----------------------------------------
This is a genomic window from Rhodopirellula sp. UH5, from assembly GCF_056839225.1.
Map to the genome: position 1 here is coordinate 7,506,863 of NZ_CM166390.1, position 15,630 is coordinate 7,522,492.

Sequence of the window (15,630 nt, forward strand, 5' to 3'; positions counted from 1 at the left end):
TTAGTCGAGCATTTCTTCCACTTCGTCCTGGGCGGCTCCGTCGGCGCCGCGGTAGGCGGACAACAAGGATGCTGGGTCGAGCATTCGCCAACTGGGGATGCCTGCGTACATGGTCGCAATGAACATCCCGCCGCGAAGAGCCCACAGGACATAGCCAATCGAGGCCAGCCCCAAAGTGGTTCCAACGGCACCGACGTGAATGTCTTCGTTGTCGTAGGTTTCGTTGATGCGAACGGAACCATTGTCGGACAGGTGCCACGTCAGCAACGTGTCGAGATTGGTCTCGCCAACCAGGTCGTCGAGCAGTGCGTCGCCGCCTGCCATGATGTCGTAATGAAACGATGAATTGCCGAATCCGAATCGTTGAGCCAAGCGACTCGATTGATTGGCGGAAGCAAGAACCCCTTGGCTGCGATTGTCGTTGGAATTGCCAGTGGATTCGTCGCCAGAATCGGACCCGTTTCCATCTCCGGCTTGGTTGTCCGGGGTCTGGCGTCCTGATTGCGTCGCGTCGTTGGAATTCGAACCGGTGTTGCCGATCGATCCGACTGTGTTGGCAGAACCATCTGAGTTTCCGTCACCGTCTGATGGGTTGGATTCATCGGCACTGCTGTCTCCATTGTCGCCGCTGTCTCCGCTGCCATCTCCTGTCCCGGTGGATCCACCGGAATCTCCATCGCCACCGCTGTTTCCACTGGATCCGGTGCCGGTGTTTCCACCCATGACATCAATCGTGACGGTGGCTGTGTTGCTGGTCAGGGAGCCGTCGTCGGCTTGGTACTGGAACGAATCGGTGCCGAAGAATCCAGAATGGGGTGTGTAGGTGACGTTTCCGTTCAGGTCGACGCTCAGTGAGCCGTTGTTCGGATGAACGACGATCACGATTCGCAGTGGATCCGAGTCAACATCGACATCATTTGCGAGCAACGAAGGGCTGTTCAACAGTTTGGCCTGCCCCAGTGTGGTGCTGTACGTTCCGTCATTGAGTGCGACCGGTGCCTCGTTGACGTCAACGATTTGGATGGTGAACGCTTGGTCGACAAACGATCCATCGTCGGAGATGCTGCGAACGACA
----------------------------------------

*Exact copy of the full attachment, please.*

This is a genomic window from Rhodopirellula sp. UH5, from assembly GCF_056839225.1.
Map to the genome: position 1 here is coordinate 7,506,863 of NZ_CM166390.1, position 15,630 is coordinate 7,522,492.

Sequence of the window (15,630 nt, forward strand, 5' to 3'; positions counted from 1 at the left end):
TTAGTCGAGCATTTCTTCCACTTCGTCCTGGGCGGCTCCGTCGGCGCCGCGGTAGGCGGACAACAAGGATGCTGGGTCGAGCATTCGCCAACTGGGGATGCCTGCGTACATGGTCGCAATGAACATCCCGCCGCGAAGAGCCCACAGGACATAGCCAATCGAGGCCAGCCCCAAAGTGGTTCCAACGGCACCGACGTGAATGTCTTCGTTGTCGTAGGTTTCGTTGATGCGAACGGAACCATTGTCGGACAGGTGCCACGTCAGCAACGTGTCGAGATTGGTCTCGCCAACCAGGTCGTCGAGCAGTGCGTCGCCGCCTGCCATGATGTCGTAATGAAACGATGAATTGCCGAATCCGAATCGTTGAGCCAAGCGACTCGATTGATTGGCGGAAGCAAGAACCCCTTGGCTGCGATTGTCGTTGGAATTGCCAGTGGATTCGTCGCCAGAATCGGACCCGTTTCCATCTCCGGCTTGGTTGTCCGGGGTCTGGCGTCCTGATTGCGTCGCGTCGTTGGAATTCGAACCGGTGTTGCCGATCGATCCGACTGTGTTGGCAGAACCATCTGAGTTTCCGTCACCGTCTGATGGGTTGGATTCATCGGCACTGCTGTCTCCATTGTCGCCGCTGTCTCCGCTGCCATCTCCTGTCCCGGTGGATCCACCGGAATCTCCATCGCCACCGCTGTTTCCACTGGATCCGGTGCCGGTGTTTCCACCCATGACATCAATCGTGACGGTGGCTGTGTTGCTGGTCAGGGAGCCGTCGTCGGCTTGGTACTGGAACGAATCGGTGCCGAAGAATCCAGAATGGGGTGTGTAGGTGACGTTTCCGTTCAGGTCGACGCTCAGTGAGCCGTTGTTCGGATGAACGACGATCACGATTCGCAGTGGATCCGAGTCAACATCGACATCATTTGCGAGCAACGAAGGGCTGTTCAACAGTTTGGCCTGCCCCAGTGTGGTGCTGTACGTTCCGTCATTGAGTGCGACCGGTGCCTCGTTGACGTCAACGATTTGGATGGTGAACGCTTGGTCGACAAACGATCCATCGTCGGAGATGCTGCGAACGACA